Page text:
State Roundup, January 31, 2019

State Roundup, January 31, 2019

Gov. Larry Hogan gives his State of the State address to a crowded House of Delegates chamber. Governor's Office photo

TAX CREDITS, TOUGHER GUN SENTENCES: Gov. Larry Hogan used his first State of the State address since being re-elected to push for targeted tax credits for retirees, longer sentences for gun offenders and more oversight of local school systems. As “Never Trump” Republicans encourage him to run for president in 2020, Hogan emphasized bipartisan governing — and received a mix of applause and criticism from Democrats in response, report Luke Broadwater and Pamela Wood in the Sun.

FACT-CHECKING THE SPEECH: Doug Donovan of the Sun fact-checks the major points of Gov. Hogan’s speech, adding background and nuance to his statements. It includes information on tax cuts, the drug crisis and school funding.

DEMOCRATIC RESPONSE: Del. Kathleen Dumais delivered the Democratic response to the governor’s State of the State, saying that. “I also want to thank Governor Hogan for submitting a budget proposal that funds so many of our collective priorities, including employee raises, increases to education funding and increases to mental health providers — each mandated by the General Assembly. … But the General Assembly will also need to make the hard decisions to cut tens of millions of dollars to balance the governor’s budget — since the governor left a deficit.”

HOGAN ON BIPARTISANSHIP: In an op-ed for the Post, Gov. Larry Hogan writes that “while partisanship, dysfunction and gridlock have become commonplace in Washington, just 30 miles up the road, in Annapolis, we have chosen a different path. We recognized that people want elected officials in both parties to put an end to the culture of intolerance, intimidation and inaction, and just get to work.”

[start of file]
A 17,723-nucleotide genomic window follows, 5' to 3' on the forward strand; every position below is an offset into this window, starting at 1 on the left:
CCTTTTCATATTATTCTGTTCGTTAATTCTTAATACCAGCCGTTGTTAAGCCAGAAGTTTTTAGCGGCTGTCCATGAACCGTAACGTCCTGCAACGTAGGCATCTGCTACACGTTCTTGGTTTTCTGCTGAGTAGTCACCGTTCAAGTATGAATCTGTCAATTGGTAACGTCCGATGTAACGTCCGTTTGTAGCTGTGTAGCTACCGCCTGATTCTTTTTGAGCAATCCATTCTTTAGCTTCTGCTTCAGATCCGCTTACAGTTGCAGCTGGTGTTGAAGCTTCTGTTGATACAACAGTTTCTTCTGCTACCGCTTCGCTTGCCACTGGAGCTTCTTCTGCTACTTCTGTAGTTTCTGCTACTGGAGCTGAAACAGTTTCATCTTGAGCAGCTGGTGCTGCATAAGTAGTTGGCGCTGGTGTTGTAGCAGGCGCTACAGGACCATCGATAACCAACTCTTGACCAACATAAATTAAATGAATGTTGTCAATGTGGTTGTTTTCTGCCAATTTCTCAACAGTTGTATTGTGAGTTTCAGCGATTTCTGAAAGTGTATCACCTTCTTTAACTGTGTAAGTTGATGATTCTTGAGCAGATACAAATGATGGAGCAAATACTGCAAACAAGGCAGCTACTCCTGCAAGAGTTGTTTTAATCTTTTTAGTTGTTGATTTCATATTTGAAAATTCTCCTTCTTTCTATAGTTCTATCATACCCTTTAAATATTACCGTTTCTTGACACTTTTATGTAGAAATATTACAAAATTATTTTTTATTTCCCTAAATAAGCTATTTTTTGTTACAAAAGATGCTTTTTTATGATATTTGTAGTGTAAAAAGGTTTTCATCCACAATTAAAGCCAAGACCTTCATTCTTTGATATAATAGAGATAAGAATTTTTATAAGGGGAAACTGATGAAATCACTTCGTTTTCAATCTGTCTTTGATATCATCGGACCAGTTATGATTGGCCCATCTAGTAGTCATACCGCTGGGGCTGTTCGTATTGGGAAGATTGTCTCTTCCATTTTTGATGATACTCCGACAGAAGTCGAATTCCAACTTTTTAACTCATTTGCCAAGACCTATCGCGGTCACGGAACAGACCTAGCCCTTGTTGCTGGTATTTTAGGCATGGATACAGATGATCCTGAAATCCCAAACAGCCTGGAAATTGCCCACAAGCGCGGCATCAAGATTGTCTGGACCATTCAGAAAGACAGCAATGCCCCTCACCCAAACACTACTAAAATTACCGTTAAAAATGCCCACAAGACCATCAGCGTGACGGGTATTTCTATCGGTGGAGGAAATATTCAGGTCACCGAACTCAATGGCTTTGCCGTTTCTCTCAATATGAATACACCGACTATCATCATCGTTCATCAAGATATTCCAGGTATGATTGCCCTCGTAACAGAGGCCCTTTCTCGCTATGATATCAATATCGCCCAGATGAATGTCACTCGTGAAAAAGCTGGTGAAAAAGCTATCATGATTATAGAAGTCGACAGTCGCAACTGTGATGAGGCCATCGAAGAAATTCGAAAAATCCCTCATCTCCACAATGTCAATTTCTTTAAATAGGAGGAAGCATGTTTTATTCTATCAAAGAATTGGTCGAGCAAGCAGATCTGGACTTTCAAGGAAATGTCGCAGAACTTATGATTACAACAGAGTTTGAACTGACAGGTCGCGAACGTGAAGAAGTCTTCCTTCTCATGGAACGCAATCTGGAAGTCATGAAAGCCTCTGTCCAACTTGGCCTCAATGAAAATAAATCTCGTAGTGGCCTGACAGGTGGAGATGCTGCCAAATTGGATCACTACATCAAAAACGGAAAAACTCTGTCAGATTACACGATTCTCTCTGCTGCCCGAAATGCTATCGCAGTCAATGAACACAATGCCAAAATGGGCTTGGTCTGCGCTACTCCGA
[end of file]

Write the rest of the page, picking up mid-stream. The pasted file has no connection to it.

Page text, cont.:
Senate President Mike Miller greets Gov. Larry Hogan for the governor’s State of the State address. Governor’s Office photo

ON MIKE MILLER, HIS HEALTH: Mike Miller has cancer. He is struggling to cope — and so is the Senate he has led since 1987. His treatment for Stage 4 prostate cancer that has metastasized to his spine and pelvic area is overlapping with the 90 days of his 33rd session as leader. The first of a probable six rounds of chemotherapy began two days after the Assembly’s opening session. His second round began this week. Steve Hendrix, Ovetta Wiggins and Arelis R. Hernández report that suddenly, there is a bit less of Miller amid the Senate’s unfolding rituals and routines.

LOH TO STAY ON TO MID-2020: University of Maryland President Wallace Loh will remain at the helm of the state flagship school through June 2020, a reversal that comes three months after he announced plans to retire at the end of this school year, reports Talia Richman for the Sun.

UPGRADED 911 SYSTEM ON MACo AGENDA: The Maryland Association of Counties is pushing for improvements in the state’s 911 system, among other priorities, while the Maryland Municipal League has just one goal during this General Assembly session: to protect local authority in deciding where small cellular towers will go around the state, Diane Rey reports in MarylandReporter.

PANEL TO STUDY RECREATIONAL POT: Maryland’s legislative leaders are working to convene a work group to study the legalization of recreational marijuana use in the state, reports Danielle Gaines for Maryland Matter. The topic has been long-simmering in Annapolis since medical cannabis was authorized in 2012. Two years later, the state decriminalized possession of small amounts of marijuana.